Russian Academy of Sciences Central Economics and Mathematics Institute (CEMI RAS)

Номер: 7-2
Год: 2017
Страницы: 18-26
Журнал: Актуальные проблемы гуманитарных и естественных наук

Ключевые слова

automatic irrigation systems market, “residential&commercial” segment, European AIS market, manufacturing companies’ strategies, distributors, multibrand distributors, oligopoly market, expert estimations, рынок автоматических систем орошения, сегмент «residential&commercial», европейский рынок АСО, стратегии компаний-производителей, дистрибьюторы, мультибрендовые дистрибьюторы, олигопольный рынок, экспертные оценки

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Аннотация к статье

В статье проводится сравнительный анализ стратегий основных игроков (производителей оборудования) европейского рынка автоматических систем орошения (АСО) сегмента «residential&commercial» (Resсom) направленных, с одной стороны, на укрепление своих позиций на рынке АСО и расширение своего присутствия на нем, с другой, - на недопущение новых игроков на рынок. Анализ позволяет оценить состояние и перспективы развития данного рынка, который остается информационно закрытым для большинства исследователей, являясь при этом одним из динамично развивающихся рынков инженерного оборудования, применение которого позволяет в т.ч. решать ряд экологических задач; а также быть интегрированным в концепциях «умный дом» и «умный город». Подобный анализ впервые представлен в открытом научном информационном пространстве. В его основе лежат экспертные оценки. Авторы делают вывод, что после многих лет стабильности и предсказуемости рынок АСО возможно ждут изменения, в частности, появление новых крупных игроков.

Текст научной статьи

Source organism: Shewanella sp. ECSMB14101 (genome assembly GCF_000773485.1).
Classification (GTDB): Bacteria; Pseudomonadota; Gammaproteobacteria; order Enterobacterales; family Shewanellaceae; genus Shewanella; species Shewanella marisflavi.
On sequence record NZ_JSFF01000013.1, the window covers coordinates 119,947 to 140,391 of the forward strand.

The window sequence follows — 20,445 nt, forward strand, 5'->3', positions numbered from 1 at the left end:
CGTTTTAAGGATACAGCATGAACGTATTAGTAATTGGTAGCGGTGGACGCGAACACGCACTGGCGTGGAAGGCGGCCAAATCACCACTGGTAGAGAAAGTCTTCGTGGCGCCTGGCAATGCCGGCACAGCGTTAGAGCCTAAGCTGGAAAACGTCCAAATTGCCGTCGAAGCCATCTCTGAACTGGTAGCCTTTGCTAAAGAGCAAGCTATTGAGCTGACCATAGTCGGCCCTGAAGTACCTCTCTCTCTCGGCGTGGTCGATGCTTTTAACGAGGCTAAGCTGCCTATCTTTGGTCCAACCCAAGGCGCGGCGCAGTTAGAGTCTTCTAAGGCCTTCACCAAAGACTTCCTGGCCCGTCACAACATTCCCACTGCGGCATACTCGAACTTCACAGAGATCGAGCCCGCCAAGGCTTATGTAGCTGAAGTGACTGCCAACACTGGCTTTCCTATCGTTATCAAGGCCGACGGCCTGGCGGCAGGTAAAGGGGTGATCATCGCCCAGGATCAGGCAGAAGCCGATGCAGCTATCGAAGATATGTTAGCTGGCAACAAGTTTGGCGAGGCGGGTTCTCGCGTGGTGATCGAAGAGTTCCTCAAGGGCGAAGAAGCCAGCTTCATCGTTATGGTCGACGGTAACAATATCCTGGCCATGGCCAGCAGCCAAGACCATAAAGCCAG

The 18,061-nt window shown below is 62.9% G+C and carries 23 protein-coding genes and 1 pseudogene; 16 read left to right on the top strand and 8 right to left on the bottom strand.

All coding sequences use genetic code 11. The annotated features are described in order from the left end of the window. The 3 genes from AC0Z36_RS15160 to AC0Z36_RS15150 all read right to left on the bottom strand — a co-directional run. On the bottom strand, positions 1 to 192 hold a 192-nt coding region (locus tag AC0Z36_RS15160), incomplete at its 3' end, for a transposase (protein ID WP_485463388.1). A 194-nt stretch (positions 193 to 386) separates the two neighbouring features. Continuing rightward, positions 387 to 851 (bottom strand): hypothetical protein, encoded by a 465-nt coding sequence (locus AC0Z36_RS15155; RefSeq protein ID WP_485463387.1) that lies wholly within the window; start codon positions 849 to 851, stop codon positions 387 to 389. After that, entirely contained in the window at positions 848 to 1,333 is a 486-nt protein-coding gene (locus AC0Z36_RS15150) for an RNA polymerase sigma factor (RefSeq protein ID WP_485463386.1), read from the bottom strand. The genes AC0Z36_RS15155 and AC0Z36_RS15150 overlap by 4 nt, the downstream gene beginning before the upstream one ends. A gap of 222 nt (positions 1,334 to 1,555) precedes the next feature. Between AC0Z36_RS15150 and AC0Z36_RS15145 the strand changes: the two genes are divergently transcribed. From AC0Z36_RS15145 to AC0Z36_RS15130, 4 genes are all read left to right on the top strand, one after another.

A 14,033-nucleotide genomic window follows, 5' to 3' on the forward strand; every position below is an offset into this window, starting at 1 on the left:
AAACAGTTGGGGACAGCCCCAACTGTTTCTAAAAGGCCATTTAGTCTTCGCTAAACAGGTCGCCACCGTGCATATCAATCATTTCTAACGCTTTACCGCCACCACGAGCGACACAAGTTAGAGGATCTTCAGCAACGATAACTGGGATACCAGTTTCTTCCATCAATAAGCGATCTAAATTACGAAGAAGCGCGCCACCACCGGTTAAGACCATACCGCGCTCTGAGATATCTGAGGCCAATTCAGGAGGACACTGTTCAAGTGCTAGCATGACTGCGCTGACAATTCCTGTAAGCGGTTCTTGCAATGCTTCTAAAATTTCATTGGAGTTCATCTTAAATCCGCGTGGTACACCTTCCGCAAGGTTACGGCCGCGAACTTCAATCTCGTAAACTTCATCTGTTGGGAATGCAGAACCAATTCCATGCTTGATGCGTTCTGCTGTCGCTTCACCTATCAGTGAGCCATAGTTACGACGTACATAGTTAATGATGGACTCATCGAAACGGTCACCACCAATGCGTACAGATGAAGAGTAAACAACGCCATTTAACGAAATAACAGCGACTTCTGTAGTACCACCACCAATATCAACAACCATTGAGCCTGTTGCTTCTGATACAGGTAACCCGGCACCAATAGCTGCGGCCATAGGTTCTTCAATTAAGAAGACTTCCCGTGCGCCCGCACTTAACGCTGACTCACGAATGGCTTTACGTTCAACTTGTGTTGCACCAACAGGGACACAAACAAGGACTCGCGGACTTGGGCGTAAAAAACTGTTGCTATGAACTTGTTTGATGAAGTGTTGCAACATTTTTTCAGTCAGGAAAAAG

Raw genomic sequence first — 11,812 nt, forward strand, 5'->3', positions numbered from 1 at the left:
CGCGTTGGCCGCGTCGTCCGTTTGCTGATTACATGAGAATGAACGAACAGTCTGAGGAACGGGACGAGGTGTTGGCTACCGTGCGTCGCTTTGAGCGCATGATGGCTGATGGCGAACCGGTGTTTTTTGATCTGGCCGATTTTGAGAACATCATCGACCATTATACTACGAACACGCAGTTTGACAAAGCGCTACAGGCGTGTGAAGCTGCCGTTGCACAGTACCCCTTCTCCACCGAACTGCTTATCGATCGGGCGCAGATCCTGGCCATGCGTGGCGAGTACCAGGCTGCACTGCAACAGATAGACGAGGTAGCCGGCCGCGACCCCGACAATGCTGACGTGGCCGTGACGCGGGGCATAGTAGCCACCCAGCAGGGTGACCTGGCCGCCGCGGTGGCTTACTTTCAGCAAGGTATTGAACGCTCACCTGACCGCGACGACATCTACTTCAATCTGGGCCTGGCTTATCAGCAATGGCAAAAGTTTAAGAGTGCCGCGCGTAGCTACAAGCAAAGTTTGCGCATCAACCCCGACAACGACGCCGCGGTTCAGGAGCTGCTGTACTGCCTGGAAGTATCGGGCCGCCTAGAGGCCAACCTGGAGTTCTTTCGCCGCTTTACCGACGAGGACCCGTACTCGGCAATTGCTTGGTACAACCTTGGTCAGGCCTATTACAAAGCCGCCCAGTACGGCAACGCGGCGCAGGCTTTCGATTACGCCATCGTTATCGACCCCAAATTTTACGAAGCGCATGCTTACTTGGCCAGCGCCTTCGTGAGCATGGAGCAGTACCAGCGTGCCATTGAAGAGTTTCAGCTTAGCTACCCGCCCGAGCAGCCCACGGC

Analysis and comparison of Rescom segment key players strategies at the European AIS market makes it possible to speak about its development prospects, in particular, from the viewpoint of appearing new players, as well as to form the basis for the in-depth study of the AIS market with possible involvement of other experts and AIS manufacturers. Nearly all the information regarding the AIS market (equipment production volumes, volumes of sales, profits, prime cost, etc.) is of closed nature, which was confirmed at the 1st European irrigation industry Forum Trends And Challenges In Europe (8.11.2016, Bologna, Italy)1 by Frost&Sullivan, a large consulting company in the field of the global development, indicating that it is not capable of determining actual volumes of the irrigation market due to the restricted access to such information and reserved character of manufacturers. It was earlier indicated by American Irrigation Association [3]. The data on the equipment specifications, retail prices, equipment installation recommendations, etc. are publicly available. Expert estimations are among the few means used to analyze the AIS market, in particular, the equipment manufacturers’ strategies. The AIS market is a successfully developing market of engineering equipment with various automation degree (from a common timer to remote control access) designed to deliver water to plants in the absence (deficit) of natural precipitation (find more information on AIS application fields in [1]. When watering the green plants with the use of the AIS water consumption should be calculated based on the evapotranspiration rate: for each plant the water is delivered precisely in the amount needed with due account of its biological characteristics; soil morphology and moisture; direction of wind; watering is made automatically under the program set [2]. The irrigation systems contribute to solving a number of vital issues, including environmental ones. First of all, it is saving water resources (under the conditions of scarcity of this resource) and air moistening (along with the planting of greenery, it is practically the only way to solve the problem regarding “micro particle pollution” and maintaining city microclimate) [7]. Besides, AIS may be integrated into the concepts of “smart house” and “smart city” as an element of managing water resources when taking care of landscape and plants. The AIS market is a comparatively young market (a little over 50 years), which is successfully developing but at the same time remains actually closed for new players (equipment manufacturers)2. There are 3 major segments singled out at this market: agricultural; golf; landscape, including sports facilities (Resсom) [3,4]. In its turn, in Resсom they single out: “mass-market” - retail sales of the equipment with the subsequent independent mounting of the system and “hose end” equipment (watering with the use of the “hose”); and “professional-market”3 - sales of the equipment to irrigation specialists, landscape designers, etc., who then install the irrigation system to the end users. The Rescom AIS market is an oligopoly market, where a limited range of players producing practically the same equipment for many years compete with each other within the close market boundaries, setting a tone to the entire AIS market. According to the expert estimations4, the turnover of Resсom segment of the European AIS market is about 150-200 mln dollars per year (including CIS and the Ukraine account for about 6-7 mln dollars), which is less than one fourth of the global turnover. In 2015, after some shrinkage during the period of 2009-2012, the AIS market has not only recovered its previous volumes, but also has exceeded them. AIS manufacturers expect further market growth to 20% per year (with some regional divergences of this indicator). The key difference of the European AIS Rescom market from the American one is that the American market has practically reached its saturation point and can expand primarily due to the construction of irrigation systems or modernization of the existing ones. The European AIS market started developing later than the American one and has not yet reached its saturation point. Shortage of water in a number of states (California, Colorado, Nevada, New-Mexico) and imposed limitations on the use thereof have become an essential driver for the AIS market growth in the USA [6]. In turn, the said measures were accompanied by the Government recommendations (U.S. Environmental Protection Agency (EPA)) [4,16] regarding the development of the programs on water-saving technologies implementation promotion, as well as of special subsidy programs aimed at purchasing high-technology equipment (and AIS are classified as such), including instead of the outdated equipment5. The European countries, except for the southern Europe, experience such challenges to a lesser extent. However, the changing climate and other natural calamities make the Europeans revise their views on the issues of rational water usage. Alongside with that, water price growth is also promoting more active implementation of AIS in order to save financial resources when irrigating and maintaining a landscape. Therefore, we have every reason to believe that the European AIS market will continue to expand in the near future. Rescom segment leaders are considered to be three large American companies which have nearly equal shares in the European irrigation market (with some regional differences) - Rain Bird Corporation (RB) (1933 foundation year), Hunter Industries (Hunter) (1981 foundation year), The Toro Company (Toro) (1914 foundation year, irrigation equipment manufacture since 1923)6. The first two companies are the private companies (held by one or more owners) focused on the irrigation equipment manufacturing only. The third company is a public one whose shares are listed on New York Stock Exchange and which has about 16% of the turnover attributable to the AIS equipment manufacturing. A great number of other manufacturing companies have their position in the AIS market, however, none of them, either severally or jointly, is able to affect the situation in the irrigation market of Resсom segment. Let us consider some strategies7 of the key players of AIS Resсom market (Table 1), which are typical of all three players (and generally typical of oligopoly markets), and those which are common to particular companies. The leading companies adhere to practically identical strategies in the pricing policy, granting discounts for the distributors; maintaining certain quality of the equipment; active sourcing of research and development; and in the field of advertising. All three companies are well-known brands in their industry requiring no additional recommendations or special large-scale promotion. This may serve as a partial explanation of practically identical strategies of the players in the field of the advertising policy: participating in the same specialized exhibitions, advertising in the same professional journals. On the one hand, it highlights the closed nature of the AIS market - the manufacturers see no reason to promote their equipment and brands outside the AIS market. On the other hand, in their advertising strategies, including advertising of the new equipment, technological novelties all three companies are mainly oriented at a specific range of distributors and large (professional) consumers. The market leaders pay much attention to financing research and development in their companies and to implementing new technologies, including the software. Moreover, the strategy involving purchasing of technologies and patents by major players from minor producers is typical of the AIS market. Such trend is most evident in the IT technologies area where there are a lot of Start-ups engaged in the development of different AIS management systems with the purpose of reselling thereof to the major players. The members of the “Big Three” also buy local players to strengthen their positions and to prevent growth and development of any new competitive manufacturers. For example, in 2016, Hunter purchased Hydrawise (Australia) [5], a manufacturer of Wi-Fi controllers and web-platforms (cloud services) for fuel, and Toro bought the German firm Perrot, involved in manufacturing of a wide range of irrigation equipment [8; 9]. All three companies have their equipment productions facilities mainly located in the USA and Mexico, and RB and Hunter also in Chine8. Closing of the RB’s production in Europe (about 3-4 years ago) is likely resulted from closing of the European branch network of the company (please find below). Both RB and Toro had earlier and have now their storage facilities in Europe (RB’s storage facilities are outsourced now) (Toro uses them to warehouse the whole of its products); and Hunter has never had any logistics center in Europe. All three companies manufacture practically identical equipment (technological differences are material only for professionals) and have patens for their equipment. At the same time, each manufacturer recommends to use only its equipment when installing the AIS and not to mix the equipment made by different manufacturers in one system. As regards the equipment range, updating and extension thereof, 10 years ago RB was a leader here - each season the new equipment used to be brought to the market (the assortment was extended, new technological solutions were proposed). At present, the RB’s equipment range is less updated; however, the company is still keeping one of the widest ranges of products. Updating and extension of the equipment range in Hunter and Toro were slower than in RB, but as of today all three companies have become “equal”. RB was also the leader in the sphere of software (SW) for AIS - the company was the first to develop the SW for AIS (over 20 years ago). At present, all three companies have presence in the market with their own SW that has certain technical specifics, however, the choice of any particular SW is determined by personal preferences of the users. As noted above, the “Big Three” players in Europe adhere to nearly the same pricing policy - the manufacturing prices in the AIS market in the Resсom segment are equivalent9. Ten years ago, RB was a price maker in the AIS market with other companies were guided by it. Currently, there is no such an evident leader. However, there is no reason to believe that the companies follow the “cooperative strategy” in the pricing policy (which is often typical of the oligopoly markets); it is most likely to be the result of the “fair play” (a strategy that also occurs at the oligopoly markets). For customers the price for the AIS equipment of all three producers is practically within the same price range and in many respects depends on the distributors’ policy. RB and Hunter adhere to similar strategies in granting discounts to the distributors, which is a single discount rate. Apart from the “standard” discounts, the manufacturers may grant any additional discounts “under large concurrent orders”. As far as Toro is concerned, the company follows the policy of individual agreements with exclusive distributors in respect of the discount amount “under revenue commitments”. That is why, in the absence of competition on “their” regional market, the exclusive distributors, compared to the common ones, have wider options to maintain any certain price level, being guided by the company’s internal priorities, financial abilities, as well as with due account of the expenses for advertising, service maintenance, and technical support. Material differences in the companies’ strategies can be observed in providing supplementary services - service maintenance, technical support, training and AIS design. RB is the only company that provided and is still providing a full range of such services. Training of personnel, distributors and customers have always been RB’s strong point which set it apart from other two companies. The same applies to the provision of the AIS design services - RB is the only one out of the three companies which is designing the irrigation systems on an independent basis, while Hunter and Toro engage third party designers. However, there were some changes in the RB’s strategy related to the provision of service maintenance and technical support services: 10 years ago the company had the service engineering staff at the key European AIS markets; certain measures were taken aimed at providing direct technical support when the AIS mounting and service maintenance. But it appears that such strategy failed to have the desired effect primarily due to the opposition of the distributors and high prime cost of such services (for the majority of the European countries the AIS market is of seasonal nature, therefore the staff service engineers were not engaged all year round, which came expensive to the company). By now, RB has proceeded to the strategy of “Authorized Service Partnership” (ASP) with minimum number of own service engineers being on the company’s staff10. Hunter and RB conduct training both for area managers and distributors and for customers. But unlike RB, Hunter has no separate service department (this function is performed by area managers, as and when necessary). As for Toro, since the company is pursuing the exclusive distributorship-based strategy at the AIS market, the expenses for the service maintenance and technical support have always been and are borne by the distributors (who are supported, where required, by Toro engineers, a small staff of whom is located in Europe). As regards training, it is provided only for the distributors. Both RB and Toro are currently rapidly developing the services provided by Call centers, with the difference that apart from the Call center in the USA RB has also a Call center in Europe (which renders services to the European customers), and Toro’s Call center is located in the USA and has a special subdivision servicing the European customers. Hunter has no Call centers for today. The companies adhere to different strategies aimed at expansion and strengthening of their presence at the AIS market. RB was the only one out of three leaders who maintained a wide branch network in Europe: in France, Germany, Spain, Turkey, Sweden, with full-time employees being hired in Italy, Portugal, Great Britain, Poland, Romania, etc. Despite the fact that management was centralized in the head office in the USA, some powers have been delegated to the branches, for example: they were controlling “their” regional distributor network; the branches were providing the technical support and service maintenance (in cooperation with the distributors). Closing of the branch network may be accounted for both by the intention to keep the costs down and by implementation of the strategy, which involves strengthening of the market monitoring from the head office. Moreover, the branches were created when there was no united economic area in Europe, and their presence in European countries facilitated national market promotion of the RB equipment, and also made it possible to consolidate these companies’ positions at these markets. However, when the unified European economic area was formed, RB appeared to start considering the branch network as an extra element in the “manufacturer-end user” chain. Alongside the branch network closing there was a reduction in RB’s sales volumes at some national markets with shrinkage of the regional segment. However, the European AIS market growth prospects suggest that the company will be able to regain its positions. At present the European market in RB is coordinated through the Central European Office, besides, the company has expanded the staff of the regional area managers and contractor specialists, having conferred limited powers to them. Hunter’s management strategy has not suffered such fundamental changes as RB: the European segment of the market was and is managed via the Central European Office. Alongside with that, Hunter (along with Toro) “has taken advantage” of the fact that the highly skilled AIS specialists, who were the former RB employees, appeared on the European labor market and has extended its European staff due to new area managers11. Toro is operating in Europe through the macro-region area managers, who are also acting as coordinators, advisers, and exclusive distributors. In Toro, the exclusive distributorship is still the preferred strategy to provide for its presence at the regional markets, which can be explained by the fact that Toro is the only company out of three ones involved in manufacturing of other equipment, alongside with the AIS equipment, that is why its distributors often represent at the regional (national) market other products made by the company (this results in reducing the “seasonal” factor which is typical of the AIS market in most European countries). Alongside with that, as regards the AIS equipment itself, the exclusive right is primarily granted with due account of the market segments rather than to all AIS equipment. Toro delegates a wide range of powers to its distributors, in particular, they bear the financial expenses for advertising, training, technical support and service maintenance. It also should be noted that when promoting the AIS equipment, Toro’s marketing experts and distributors make use of the reputation (popularity) of their product from other segments, for example, of the gardening equipment or professional lawn care equipment. In response, the competitors state that Toro is unable to compete with RB and Hunter on equal terms, as irrigation accounts for only 20% and the production is not irrigation-oriented. Hunter and RB have come over to “open distributorship”, which is related to the strategy of expansion of their presence at the regional markets, and to the wish to reduce dependence on one - exclusive - distributor and thereby to mitigate the risks of losing the regional market (for instance, in case of an unpredictable event in the exclusive distributor’s company), and to facilitate competition among the distributors. Nowadays, both RB and Hunter have presence nearly in each European country with more than one distributor. It can be assumed that the severe competition among the distributors (fueled by the equipment manufacturers) results in smashup of minor distributors, as to remain competitive at the market these firms have to operate with the low marginality at the seasonal market, which significantly reduces their profits up to negative ratios. In order to survive, the distributors began to proceed to the multibrand policy, that is to sell the equipment made by different manufacturers (and this is their advantage over the exclusive distributors). And here, the “comprehensive line” of the equipment available at the warehouse, either at the distributor’s or at the European warehouse, appears to be of certain importance. Where a multibrand distributor within short timeframes needs some particular equipment (irrespective of a brand), the positions of Hunter are likely to be vulnerable, as it is more convenient for the distributor to bring the equipment from the European warehouse than to wait for it to be delivered from the USA. In fact, the notion of loyalty tends to leave the AIS market together with the exclusive right. The distributor is no longer directly interested in promotion of a particular brand, which burden lies on the manufacturer, who has to, in order to increase the share of its equipment in the sales pattern of a given distributor, on the one hand, search for any new leverages thereon and, on the other hand, promote its equipment through the contractors more actively. For example, RB’s contractor specialists contact directly the irrigation system installation men (who are the last segment between the manufacturer and the consumer), so that they use the RB equipment when mounting the irrigation systems. Besides, the company is making attempts to accumulate the information on the distributors’ customer base, should the distributor leaves the market, and the manufacturer will be able to transfer the customer base to the next distributor, which is a kind of insurance for the manufacturing company. Other AIS market players are likely to follow the path taken by RB. *** Changes in the strategies of the key players at the European AIS market in Resсom segment, which are primarily aimed at expansion of their presence at the regional markets and strengthening of their positions, have resulted in major multibrand distributors appeared on the AIS market. Such distributors, who can boast of having financial possibilities and who hold a great share in the AIS market turnovers, are affecting (and this affect is becoming stronger) both the AIS market condition and the manufacturers themselves (for instance, through their priorities in choosing the equipment of a specific brand for further disposal thereof). Such policy pursued by the major multibrand distributors forces the manufacturing companies to reckon with and “reach an agreement” with them rather than to impose their laws of the game, as it was earlier. Moreover, some of the major multibrand distributors attempt to buy out the large manufacturer of the AIS equipment (for example, an American company John Deere Landscapes negotiated for buying Hunter). Other major distributors make their own brands on the AIS equipment market. For example, Fluidra (Spain), being a major distributor of Hunter and RB, has started making its own AIS equipment line under the OEM agreements and is promoting it actively on the AIS market. Another threat for the “Big Three” comes from the developing countries, which are currently operating successfully in the agricultural segment. However, they make active efforts to enter the Rescom segment (for instance, on the part of the large Indian company Jain Corporation). Appearance and strengthening of positions held by new players, their aggressive policy in penetrating the AIS market may materially change the power balance - such players are becoming more active on the international market and are not confined to the boundaries of their national markets. Such tendencies affect the European AIS market of Rescom segment, and make the key market players revise their strategies in order to protect and strengthen their positions. However, the modifications and change of leaders are likely to occur in the near future on the market, which for many decades has been stable enough and predictable in its development. _ 11st European Irrigation Industry Forum. Trends And Challenges In Europe. http://irrigationeurope.eu/sites/ default/files/eia_1st_irrigation_industry_forum_bologna_2016_invitation_and_agenda_final_0.pdf . 2Hereinafter, when it comes to the AIS market players, we mean the equipment manufacturers. 3Hereinafter, when it comes to Rescom segment of the AIS market, we imply the professional AIS market of such segment. 4Hereinafter, the numbers relate to the manufacturer’s selling price. 5The ongoing programs (including those relating to AIS equipment) are specified on EPA’s official website (refer to https://www.epa.gov/watersense/rebate-finder ). 6According to the expert estimations, in 2016, the turnovers of the companies (in all segments of the AIS market) amounted to: RB - 0.8 bln dollars per year, Hunter - 0.55 bln dollars per year, Toro - about 0.5 bln dollars with the total turnover being equal to 2.392 bln dollars. 7The companies’ strategies have not been provided in full due to lack of the exhaustive information. 8The equipment is partially manufactured also in other countries under Original Equipment Manufacture (OEM) agreements. 9Lower prices (about 10% as compared to other manufacturers) for the Hunter equipment are largely due to the fact that the European price for the manufacturer’s equipment are exclusive of any logistics expenses (these expenses are borne by the distributors, therefore this factor scarcely has any impact on the purchaser’s price). 10The ASP strategy is as follows: when mounting the AIS (RB) the customers are recommended to enter into a service agreement with Rain Bird Corp; in its turn, RB enters into the service agreement with ASP, which employees visit the facility to provide for service maintenance or technical support, where required. In some complicated cases, the company may send a full-time engineer to the facility. Where there is no service agreement, a customer shall contact Rain Bird Corp (either directly, or through the contractor, or a distributor (who are normally not ASP)) and receive the service or technical support again through the central office of Rain Bird Corp. Earlier in such cases an engineer from RB’s Central European Office visited the site or the distributor itself provided for the service maintenance on the site. In general, the new RB strategy in service maintenance and technical support is in line with the strategy of “customer base data collection” (please find below) pursued by the company. 11Both AIS expert labor market, as well as the AIS market in general is very narrow and specific. AIS experts are not educated in the educational institutions, they are “brought up” and trained in companies themselves. By taking the professionals, RB ex-employees, on the staff, the competitors have received top-ranked experienced specialists. Table 1 Strategies of the Key Equipment Manufacturers on the European AIS Market, Resсom Segment Rain Bird Corporation HunterI ndustries The Toro Company 2007 2016 2007 2016 2007 2016 Brand Brand Market leader A very well-known brand, recognized as one of the industry sector founder. Became known for its presence in segments “golf” and “agriculture” A young developing brand Primarily known in segment “landscape” (Rescom) A popular brand, the former leader. Receded its positions on the market due to lack of new products and technological solutions A widely known brand that is present both in golf and in agriculture. Became widely known owing to manufacture of the gardening equipment (both consumer and professional) Equipment “Equipment line” The widest of those available on the market The widest of those available on the market Limited Extending Stable Limited Innovations A new product is available every season The new equipment is presented on the limited line: equipment for micro-irrigation, controllers, new SW for remote management There is always the top-selling rotor (PGP) present in the line. Technical innovations and new equipment are presented in a limited range An updated equipment line is available (controllers, including those with Wi-Fi, upgraded irrigators, etc.) Only well-known products are available. Practically no new technological solutions Innovations in the equipment line, controllers, sensors Equipment quality Considered to be the best on the market Good quality of the equipment Problems with the quality of a number of products Good quality of the equipment Problems with the quality of irrigator nozzles Good quality of the equipment Production facilities USA, Mexico, Europe USA, Mexico, China USA USA, Mexico, China USA, Mexico USA, Mexico Pricing policy Prices “Benchmark” The prices are roughly equivalent to the prices of other manufacturers Prices are lower than those of competitors (due to the absence of logistics expenses in the price) Prices are lower than those of competitors (due to the absence of logistics expenses in the price) The prices are roughly equivalent to the prices of other manufacturers Prices are slightly higher than those of competitors Discounts No information The manufacturer has a unified discount system for distributors. Additional manufacturer discounts are possible in respect of the large orders No information The manufacturer has a unified discount system for distributors. Additional manufacturer discounts are possible in respect of the large orders Individual agreements with regional distributors (based on the purchase amount obligations) Individual agreements with regional distributors (based on the purchase amount obligations) Management Head office role Management is centralized in the head office; regional markets are controlled through the branches. Certain powers have been delegated to branches Strengthening of the center dominance. Granting limited powers to the contractor specialists. The number of the distributors in the regions/countries is controlled through the Central European office for Western Europe and through the Central American Office for Eastern Europe Management of the European segment of the market is through the Central European office Management of the European segment of the market is through the Central European office Management is centralized in the head office, which is in contact with both macro-region arеa managers, and with exclusive distributors. Wide-ranging powers are granted to the exclusive distributors. Regional arеa managers act as coordinators and advisers Management is centralized in the head office, which is in contact with both macro-region arеa managers, and with exclusive distributors. Wide-ranging powers are granted to the exclusive distributors. Regional arеa managers act as coordinators and advisers Representative offices around the world Branches available in France, Germany, Spain, Turkey, Sweden, plus the full-time employees in Italy, Portugal, Great Britain, Poland, Romania, etc. Closing of national branches and representative offices in many European countries. Replacement of full-fledged branches by contractor specialists Central European office Extension of the Central European office due to the new area managers, including due to RB’s ex-employees Nearly each regional market is assigned to a particular distributor. Macro-region area managers are available Nearly each national market is assigned to a particular distributor. Macro-region area managers are available. Expansion of the area managers staff, including due to RB’s ex-employees Availability of the logistics center in Europe Yes Yes (in outsourcing) No No Yes Yes Distributor network Distributor network Tendency to extend the distributor network in regional terms instead of the exclusive distributorship (a single distributor for all irrigation market segments) More than one distributor operates in each country. The distributors are involved in selling equipment in all segments of the AIS market Exclusive national distributors, with some exceptions. The distributors are involved in selling equipment in all segments of the AIS market Tendency to extend the distributor network in regional terms instead of the exclusive distributorship. The distributors are involved in selling equipment in all segments of the AIS market Exclusive national distributors, with some exceptions. Distributorship for the entire manufacturer’s equipment, except for the AIS equipment (divided on a market segment basis). Exclusive national distributors, with some exceptions. Distributorship for the entire manufacturer’s equipment, except for the AIS equipment (divided on a market segment basis). Additional services Service maintenance. Technical support Own service engineers on the primary sales markets. Some efforts are being taken to provide for the technical support. Service maintenance and technical support may be provided through the European branch network (in cooperation with the distributors) Call-centers in the USA and in Europe, authorized service partners, service engineers No Underdeveloped. No Call-centers available An exclusive distributor acts as a service engineer and as a service partner An exclusive distributor acts as a service engineer and as a service partner. Call-centers in the USA, with a special unit for European customers Training Well developed Well developed Underdeveloped Yes, to some extent (more as the presentation of own equipment) Training is for distributors only. For others is the equipment presentation Training is for distributors only. For others is the equipment presentation AIS designing Yes Yes Yes, with the involvement of the outside designers Yes, with the involvement of the outside designers Yes, with the involvement of the outside designers Yes, with the involvement of the outside designers Promotion, social projects Advertising. Exhibition participation Advertisement in the highly specialized magazines. Participation in thematic exhibitions. Printing of brochures and catalogues with technical information for limited groups of specialists, distributors, etc. Additional promotional events, and participation in social projects - depending on the distributors, area-managers, management of the European centers